Why Trains and Trolleys Are A Horrible Idea

“There is an old saw that 40 years of transportation research at Harvard can be summarised by four words: bus good, train bad,”as Ed Glaeser, the recent author of Triumph of the City, summed the issue up. Athens urbanophiles should take note.

The proposed three-laning of Prince Ave brought out several concerned citizens who wanted to have a trolley up and down Prince Ave.

The rails that run down East Campus Rd. are supposed to be a commuter route into the MMC, bringing commuters and football fans from outlying suburbs.

And of course, the Brain Train keeps having supporters adamantly push for funding.

Flagpole writers keep pushing this vision as a urbanophile vision. Some maddeningly obvious solution to transportation woes if only our short-sighted leadership could wrap their heads around it.

If Athenians love our city, love to get around efficiently, and want tax dollars spent properly with more money directed towards social programs rather than multi-billion dollar corporations (Siemens and GE make the trains), then they (we) will oppose trains in favor of transportation solutions that actually work for our city – buses, bikes, and feet, instead of lobbying with novelty and nostalgia.

First, test before you invest. Before sinking thousands into studies and hundreds of thousands into permanent equipment (a train can’t be scaled up or down like buses), Athens should run test routes.

The Brain Train? Groome Transportation runs 14 trips for $15. Are those vans packed? Lobby GRTA to send a bus out our way to drive the Brain Train route. See who actually rides it. Cost would be about the same as another economic study. The novelty of a train may be nice, but novelty does not pay the bills.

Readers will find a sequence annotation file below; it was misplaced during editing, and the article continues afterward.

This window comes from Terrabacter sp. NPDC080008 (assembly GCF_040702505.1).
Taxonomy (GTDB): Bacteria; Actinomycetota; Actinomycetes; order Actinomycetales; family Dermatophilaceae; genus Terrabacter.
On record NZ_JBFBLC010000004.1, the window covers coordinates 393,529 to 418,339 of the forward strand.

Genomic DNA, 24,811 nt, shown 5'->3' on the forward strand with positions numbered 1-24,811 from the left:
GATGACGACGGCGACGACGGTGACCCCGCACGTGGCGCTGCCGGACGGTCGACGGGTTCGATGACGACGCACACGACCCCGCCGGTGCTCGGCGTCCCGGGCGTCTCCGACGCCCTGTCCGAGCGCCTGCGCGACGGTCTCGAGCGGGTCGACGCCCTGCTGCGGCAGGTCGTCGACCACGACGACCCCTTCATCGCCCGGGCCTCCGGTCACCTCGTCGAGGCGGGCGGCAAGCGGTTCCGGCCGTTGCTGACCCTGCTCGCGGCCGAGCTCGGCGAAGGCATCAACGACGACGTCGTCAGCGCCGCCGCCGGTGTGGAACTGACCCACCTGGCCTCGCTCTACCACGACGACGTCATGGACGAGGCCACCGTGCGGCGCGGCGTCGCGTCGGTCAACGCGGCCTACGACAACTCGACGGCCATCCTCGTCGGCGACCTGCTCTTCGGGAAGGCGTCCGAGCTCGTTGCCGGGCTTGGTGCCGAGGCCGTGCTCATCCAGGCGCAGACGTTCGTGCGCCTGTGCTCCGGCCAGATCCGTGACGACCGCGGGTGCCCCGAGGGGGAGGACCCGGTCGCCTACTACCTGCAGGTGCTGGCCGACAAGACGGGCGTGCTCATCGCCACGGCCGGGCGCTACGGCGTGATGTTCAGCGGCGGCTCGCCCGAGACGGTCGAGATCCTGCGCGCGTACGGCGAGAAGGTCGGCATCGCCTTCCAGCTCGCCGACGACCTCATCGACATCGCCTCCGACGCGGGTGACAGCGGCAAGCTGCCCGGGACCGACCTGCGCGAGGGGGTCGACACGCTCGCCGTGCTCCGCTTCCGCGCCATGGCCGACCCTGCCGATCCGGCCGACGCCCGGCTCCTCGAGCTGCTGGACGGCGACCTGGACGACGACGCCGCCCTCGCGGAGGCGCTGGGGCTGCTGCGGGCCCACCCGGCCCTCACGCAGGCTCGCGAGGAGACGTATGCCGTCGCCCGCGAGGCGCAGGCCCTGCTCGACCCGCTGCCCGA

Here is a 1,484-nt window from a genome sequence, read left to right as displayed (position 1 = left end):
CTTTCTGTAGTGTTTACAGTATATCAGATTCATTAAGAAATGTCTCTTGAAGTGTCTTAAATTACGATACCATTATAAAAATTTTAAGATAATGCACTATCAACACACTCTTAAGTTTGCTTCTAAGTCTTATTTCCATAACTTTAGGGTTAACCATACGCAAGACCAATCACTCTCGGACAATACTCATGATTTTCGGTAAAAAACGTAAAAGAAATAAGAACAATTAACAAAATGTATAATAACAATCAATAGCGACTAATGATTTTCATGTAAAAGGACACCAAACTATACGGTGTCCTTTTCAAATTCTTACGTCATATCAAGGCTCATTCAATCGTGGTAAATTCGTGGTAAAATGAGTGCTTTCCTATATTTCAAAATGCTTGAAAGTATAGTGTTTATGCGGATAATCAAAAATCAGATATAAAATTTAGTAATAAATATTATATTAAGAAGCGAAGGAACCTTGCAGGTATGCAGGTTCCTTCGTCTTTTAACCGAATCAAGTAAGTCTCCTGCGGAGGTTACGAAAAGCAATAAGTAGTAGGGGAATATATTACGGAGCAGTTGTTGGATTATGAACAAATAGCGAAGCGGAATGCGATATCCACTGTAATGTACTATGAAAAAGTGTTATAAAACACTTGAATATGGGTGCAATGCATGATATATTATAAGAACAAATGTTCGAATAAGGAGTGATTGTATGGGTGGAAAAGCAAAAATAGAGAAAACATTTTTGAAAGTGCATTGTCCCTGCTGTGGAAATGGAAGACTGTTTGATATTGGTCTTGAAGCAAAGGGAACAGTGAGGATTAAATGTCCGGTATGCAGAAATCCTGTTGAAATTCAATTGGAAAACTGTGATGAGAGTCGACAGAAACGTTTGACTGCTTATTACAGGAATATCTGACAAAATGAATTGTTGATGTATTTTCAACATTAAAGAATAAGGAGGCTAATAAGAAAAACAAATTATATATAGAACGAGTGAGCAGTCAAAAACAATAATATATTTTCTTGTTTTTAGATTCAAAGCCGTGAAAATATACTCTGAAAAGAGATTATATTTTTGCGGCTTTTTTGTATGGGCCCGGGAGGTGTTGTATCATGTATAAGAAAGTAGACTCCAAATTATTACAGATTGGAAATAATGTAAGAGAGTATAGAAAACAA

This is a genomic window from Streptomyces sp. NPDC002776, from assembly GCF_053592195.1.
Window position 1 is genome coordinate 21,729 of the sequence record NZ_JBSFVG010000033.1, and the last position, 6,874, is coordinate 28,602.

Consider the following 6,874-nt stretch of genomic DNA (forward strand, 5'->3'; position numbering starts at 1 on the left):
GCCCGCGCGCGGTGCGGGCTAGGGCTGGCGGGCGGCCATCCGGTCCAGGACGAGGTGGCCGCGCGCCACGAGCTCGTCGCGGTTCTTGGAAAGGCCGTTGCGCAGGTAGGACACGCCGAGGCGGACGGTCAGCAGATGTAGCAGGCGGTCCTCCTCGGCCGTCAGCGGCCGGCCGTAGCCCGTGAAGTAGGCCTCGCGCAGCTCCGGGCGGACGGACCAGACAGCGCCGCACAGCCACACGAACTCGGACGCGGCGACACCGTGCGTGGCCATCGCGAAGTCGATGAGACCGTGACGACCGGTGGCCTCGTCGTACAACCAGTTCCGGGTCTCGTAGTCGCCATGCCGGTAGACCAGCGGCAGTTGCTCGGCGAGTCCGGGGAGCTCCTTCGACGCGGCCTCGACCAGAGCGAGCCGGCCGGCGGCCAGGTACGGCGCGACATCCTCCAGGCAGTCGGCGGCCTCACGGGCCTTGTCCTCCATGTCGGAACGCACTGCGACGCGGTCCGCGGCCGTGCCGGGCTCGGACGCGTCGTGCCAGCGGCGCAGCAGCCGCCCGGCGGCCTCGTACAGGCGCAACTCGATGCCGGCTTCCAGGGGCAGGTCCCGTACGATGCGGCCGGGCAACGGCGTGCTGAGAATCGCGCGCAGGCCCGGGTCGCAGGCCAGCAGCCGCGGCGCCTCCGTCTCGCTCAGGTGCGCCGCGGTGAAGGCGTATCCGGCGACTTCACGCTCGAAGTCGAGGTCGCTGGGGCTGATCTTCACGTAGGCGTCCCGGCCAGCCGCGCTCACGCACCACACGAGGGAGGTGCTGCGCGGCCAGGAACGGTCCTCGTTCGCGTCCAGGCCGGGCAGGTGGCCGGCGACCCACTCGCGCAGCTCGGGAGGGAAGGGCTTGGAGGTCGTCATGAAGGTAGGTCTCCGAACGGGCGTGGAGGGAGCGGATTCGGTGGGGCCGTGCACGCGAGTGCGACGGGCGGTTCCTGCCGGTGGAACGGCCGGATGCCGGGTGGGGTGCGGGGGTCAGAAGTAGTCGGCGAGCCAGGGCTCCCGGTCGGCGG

Prince Ave Trolley? Increase frequency on #5 and #7. Restripe the road for Bus Rapid Transit (think better than trolley, just without the nostalgia). Paint is a lot cheaper than rails.

East Campus Express? Again, an express bus can be used to test. Not fast enough? It’s not the far (3 miles from Milledge/Loop to the MMC), but much more convenient. Again, test before investing.

Second, get a little more perspective. A single heavy-rail train holds 1600 people. That’s a LOT of people traveling at the exact same time. In fact, that would be 1% of Athens’ entire population on a single train on East Campus Road. Ok, so light rail would carry a lot less per train, but would have a lot of slack capacity. The point is that, for given capital spending ($34 million per mile for light rail and $13 million for Bus Rapid Transit, according to the GAO) buses are must easier and cheaper to scale up or down than Light Rail. We’re a city of 110,000 people. A lot, but not that much.

As Ed Glaeser stated that in all but the most extreme densities (think 5th Avenue in New York), buses make more sense than trains.

This point is not an attack on a more walkable, better city. Rather, it’s trying to save the goal of transportation alternatives in *Athens, GA* by killing off the potentially most wasteful option – trains.

Trains and trolleys may make sense in New York or Atlanta, but not Athens, and not right now. Focus and fund on what Athens can improve – sidewalks, the Greenway, bike lanes, bus frequency, etc rather than fighting for expensive nostalgic novelties. Trains may be great overall, but not for Athens, GA.

The Mayor and Commission should not waste time or money exploring it until our current modes are exhausted.

Gallery | This entry was posted in 2011 Issues, Activism, Current Issues, Infrastructure. Bookmark the permalink.

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